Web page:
Ind.Code Sec. 31-6-2-4 is concerned with the waiver of jurisdiction by the juvenile court. Section (c) reads as follows:

Upon motion of the prosecutor and after full investigation and hearing, the juvenile court shall waive jurisdiction if it finds that:

(1) The child is charged with an act that would be murder if committed by an adult;

(2) There is probable cause to believe that the child has committed the act; and

(3) The child was ten years of age or older when the act charged was allegedly committed;

unless it would be in the best interests of the child and of the safety and welfare of the community for him to remain within the juvenile justice system.

Ind.Code Secs. 31-6-7-6(a), (b) and (c) also set specific time limitations in which the juvenile court must take certain actions. Included among these actions is the waiver hearing but the initial hearing is not involved in these provisions. These time limitations will be considered later in this issue. When the juvenile court set the waiver hearing here, it informed the parties that it appeared there was probable cause that the defendant had committed the crime of murder and that therefore it would probably have no alternative except to waive jurisdiction. That matter was accordingly pursued. It appears that the initial hearing is to take the place of what is commonly called an arraignment in criminal court. Since no trial is to be held in the juvenile court if waiver is granted, then, of course, that proceeding is not necessary since the action will move to criminal court where there will be an arraignment on the trial to take place there. We note again that the juvenile court did advise the defendant of his rights and did, in fact, appoint counsel for him. There is no denial of these facts. The juvenile court followed the procedures pursuant to the juvenile code and the trial court properly obtained jurisdiction over this defendant.

The defendant also contends that the juvenile court did not obtain jurisdiction because he was not properly taken into custody. Defendant's argument seems to be based on his claim that he was actually placed under arrest when the police came into his home and further claims that they had no probable cause to come into his home or to arrest him. In the first place, it does not appear that the defendant was taken into custody at the time the police came to his home and, in fact, was not placed under arrest until after he had given his statement at the police station. The police did come into his home without a warrant but they entered upon invitation of the family and their entrance was not illegal or improper. They were admitted into the home and in fact were invited to sit down and members of the family, including the defendant and his mother, openly agreed to talk to them and further agreed to accompany them to the police station for purposes of further discussion. Furthermore, Ind.Code Sec. 31-6-4-4(b) states: "A child may be taken into custody by any law enforcement officer acting with probable cause to believe that the child has committed a delinquent act." The police at this time had information that gave them probable cause to go to the defendant's home and, in fact, take him into custody at that time, although they did not do so.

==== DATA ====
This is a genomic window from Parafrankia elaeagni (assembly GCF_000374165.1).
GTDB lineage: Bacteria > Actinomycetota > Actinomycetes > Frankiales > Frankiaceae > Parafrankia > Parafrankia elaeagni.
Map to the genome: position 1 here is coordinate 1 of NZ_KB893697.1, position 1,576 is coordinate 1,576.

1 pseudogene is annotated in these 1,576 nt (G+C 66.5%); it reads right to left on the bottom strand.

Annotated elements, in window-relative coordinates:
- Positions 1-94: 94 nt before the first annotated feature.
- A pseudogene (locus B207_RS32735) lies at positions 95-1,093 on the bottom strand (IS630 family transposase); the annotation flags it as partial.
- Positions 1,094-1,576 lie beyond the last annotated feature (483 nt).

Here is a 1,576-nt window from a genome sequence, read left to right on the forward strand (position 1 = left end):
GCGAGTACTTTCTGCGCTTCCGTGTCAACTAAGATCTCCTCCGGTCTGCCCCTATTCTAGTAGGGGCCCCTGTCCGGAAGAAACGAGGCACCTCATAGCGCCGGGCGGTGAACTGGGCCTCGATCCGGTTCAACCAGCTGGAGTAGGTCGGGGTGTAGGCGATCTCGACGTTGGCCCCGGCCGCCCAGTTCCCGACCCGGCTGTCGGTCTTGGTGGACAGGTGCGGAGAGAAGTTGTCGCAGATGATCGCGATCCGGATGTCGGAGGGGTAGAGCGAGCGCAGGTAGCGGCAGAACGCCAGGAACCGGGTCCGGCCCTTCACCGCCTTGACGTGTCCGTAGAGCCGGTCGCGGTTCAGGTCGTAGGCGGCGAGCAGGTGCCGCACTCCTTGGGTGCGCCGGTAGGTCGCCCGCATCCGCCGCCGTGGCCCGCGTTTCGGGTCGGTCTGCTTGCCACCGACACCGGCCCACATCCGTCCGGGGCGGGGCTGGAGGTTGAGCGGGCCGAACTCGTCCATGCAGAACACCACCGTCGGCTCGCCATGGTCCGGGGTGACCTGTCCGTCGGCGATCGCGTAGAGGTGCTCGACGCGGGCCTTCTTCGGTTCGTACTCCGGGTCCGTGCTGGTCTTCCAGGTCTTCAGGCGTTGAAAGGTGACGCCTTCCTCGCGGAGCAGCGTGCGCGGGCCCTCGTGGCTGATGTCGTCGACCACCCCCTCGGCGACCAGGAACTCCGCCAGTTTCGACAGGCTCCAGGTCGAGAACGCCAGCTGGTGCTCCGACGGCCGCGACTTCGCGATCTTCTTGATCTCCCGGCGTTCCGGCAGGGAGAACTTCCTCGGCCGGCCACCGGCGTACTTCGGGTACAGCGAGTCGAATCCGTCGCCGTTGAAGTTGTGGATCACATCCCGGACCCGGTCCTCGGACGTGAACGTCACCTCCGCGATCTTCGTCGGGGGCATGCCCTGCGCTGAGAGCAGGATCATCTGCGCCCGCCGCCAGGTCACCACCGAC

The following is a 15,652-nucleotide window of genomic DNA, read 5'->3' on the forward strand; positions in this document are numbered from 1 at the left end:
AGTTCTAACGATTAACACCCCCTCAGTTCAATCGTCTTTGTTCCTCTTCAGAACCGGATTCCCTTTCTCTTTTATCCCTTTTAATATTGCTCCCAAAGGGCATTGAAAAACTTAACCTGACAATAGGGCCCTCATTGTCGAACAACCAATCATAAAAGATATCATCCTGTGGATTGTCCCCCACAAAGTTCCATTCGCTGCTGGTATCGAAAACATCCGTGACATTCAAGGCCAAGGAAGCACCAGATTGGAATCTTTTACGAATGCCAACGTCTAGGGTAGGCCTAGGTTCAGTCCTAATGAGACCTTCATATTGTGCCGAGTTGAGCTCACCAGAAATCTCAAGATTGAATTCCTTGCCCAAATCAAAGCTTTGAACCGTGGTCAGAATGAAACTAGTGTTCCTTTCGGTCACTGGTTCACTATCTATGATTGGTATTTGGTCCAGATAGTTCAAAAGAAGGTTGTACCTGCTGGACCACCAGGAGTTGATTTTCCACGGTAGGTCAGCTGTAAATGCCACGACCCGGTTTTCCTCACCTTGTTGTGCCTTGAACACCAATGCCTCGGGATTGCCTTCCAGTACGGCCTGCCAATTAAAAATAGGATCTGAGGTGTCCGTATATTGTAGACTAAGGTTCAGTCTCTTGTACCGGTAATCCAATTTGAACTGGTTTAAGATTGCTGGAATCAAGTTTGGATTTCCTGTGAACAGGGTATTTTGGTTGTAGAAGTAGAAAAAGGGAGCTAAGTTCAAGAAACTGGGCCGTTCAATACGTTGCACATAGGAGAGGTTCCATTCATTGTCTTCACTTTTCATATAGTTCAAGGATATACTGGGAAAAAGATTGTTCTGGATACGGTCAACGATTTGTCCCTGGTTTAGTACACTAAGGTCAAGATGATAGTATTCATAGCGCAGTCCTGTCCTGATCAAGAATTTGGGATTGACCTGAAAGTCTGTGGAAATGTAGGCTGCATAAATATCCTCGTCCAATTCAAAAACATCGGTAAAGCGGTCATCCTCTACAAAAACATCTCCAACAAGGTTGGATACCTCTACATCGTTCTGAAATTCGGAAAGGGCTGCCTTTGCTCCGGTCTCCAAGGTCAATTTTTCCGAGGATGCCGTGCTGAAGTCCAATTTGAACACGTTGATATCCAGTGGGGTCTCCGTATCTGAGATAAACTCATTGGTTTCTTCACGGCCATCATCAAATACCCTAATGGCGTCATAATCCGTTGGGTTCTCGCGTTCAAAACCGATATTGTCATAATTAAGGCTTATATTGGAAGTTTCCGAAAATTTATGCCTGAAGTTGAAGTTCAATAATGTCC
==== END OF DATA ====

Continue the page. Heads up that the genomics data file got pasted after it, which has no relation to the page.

Defendant further argues that the court erred in exercising jurisdiction over him because no copy of the preliminary intake report was sent to the prosecutor as required by Ind.Code Sec. 31-6-4-7(e). This argument, however, was not raised below in the defendant's motion for discharge and his arguments on appeal therefore are predicated upon grounds different than those raised in the lower court and we must consider this issue waived. Davidson v. State, (1982) Ind., 442 N.E.2d 1076; Ballard v. State, (1974) 262 Ind. 482, 318 N.E.2d 798. The record does show, however, that the intake officer did file a preliminary inquiry dated December 3, 1980.

Finally, the defendant claims there was a loss of jurisdiction because of the failure to file the delinquency petition within seven days after his arrest and the failure to hold the waiver hearings within twenty days after the delinquency petition was filed. Ind.Code Secs. 31-6-7-6(a) and (b) read as follows:

(a) If the child is in detention, a petition alleging delinquency must be filed within seven days (excluding Saturdays, Sundays, and legal holidays ) after he is taken into custody.

(b) If the child is in detention and a petition has been filed, either a fact-finding hearing or a waiver hearing must be commenced within twenty days (excluding Saturdays, Sundays, and legal holidays ) after the...